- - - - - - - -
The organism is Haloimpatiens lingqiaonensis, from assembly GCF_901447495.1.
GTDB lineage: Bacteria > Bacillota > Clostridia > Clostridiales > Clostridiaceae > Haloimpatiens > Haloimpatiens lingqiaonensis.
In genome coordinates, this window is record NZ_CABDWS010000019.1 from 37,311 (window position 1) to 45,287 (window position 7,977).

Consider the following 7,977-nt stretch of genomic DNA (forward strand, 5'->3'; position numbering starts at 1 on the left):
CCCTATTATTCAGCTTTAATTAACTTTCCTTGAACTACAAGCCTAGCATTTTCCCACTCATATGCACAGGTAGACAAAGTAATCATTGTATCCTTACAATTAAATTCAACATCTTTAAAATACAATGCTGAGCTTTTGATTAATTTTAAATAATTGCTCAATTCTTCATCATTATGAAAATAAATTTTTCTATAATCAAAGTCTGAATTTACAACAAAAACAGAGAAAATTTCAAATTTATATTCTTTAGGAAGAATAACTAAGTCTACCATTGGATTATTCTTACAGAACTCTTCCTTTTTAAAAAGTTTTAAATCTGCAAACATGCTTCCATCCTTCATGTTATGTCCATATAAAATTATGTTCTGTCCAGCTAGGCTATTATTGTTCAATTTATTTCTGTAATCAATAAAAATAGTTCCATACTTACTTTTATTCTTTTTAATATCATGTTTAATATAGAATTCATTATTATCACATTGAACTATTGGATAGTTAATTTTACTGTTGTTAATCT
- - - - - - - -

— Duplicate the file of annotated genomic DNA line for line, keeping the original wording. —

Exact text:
The organism is Haloimpatiens lingqiaonensis, from assembly GCF_901447495.1.
GTDB lineage: Bacteria > Bacillota > Clostridia > Clostridiales > Clostridiaceae > Haloimpatiens > Haloimpatiens lingqiaonensis.
In genome coordinates, this window is record NZ_CABDWS010000019.1 from 37,311 (window position 1) to 45,287 (window position 7,977).

Consider the following 7,977-nt stretch of genomic DNA (forward strand, 5'->3'; position numbering starts at 1 on the left):
CCCTATTATTCAGCTTTAATTAACTTTCCTTGAACTACAAGCCTAGCATTTTCCCACTCATATGCACAGGTAGACAAAGTAATCATTGTATCCTTACAATTAAATTCAACATCTTTAAAATACAATGCTGAGCTTTTGATTAATTTTAAATAATTGCTCAATTCTTCATCATTATGAAAATAAATTTTTCTATAATCAAAGTCTGAATTTACAACAAAAACAGAGAAAATTTCAAATTTATATTCTTTAGGAAGAATAACTAAGTCTACCATTGGATTATTCTTACAGAACTCTTCCTTTTTAAAAAGTTTTAAATCTGCAAACATGCTTCCATCCTTCATGTTATGTCCATATAAAATTATGTTCTGTCCAGCTAGGCTATTATTGTTCAATTTATTTCTGTAATCAATAAAAATAGTTCCATACTTACTTTTATTCTTTTTAATATCATGTTTAATATAGAATTCATTATTATCACATTGAACTATTGGATAGTTAATTTTACTGTTGTTAATCT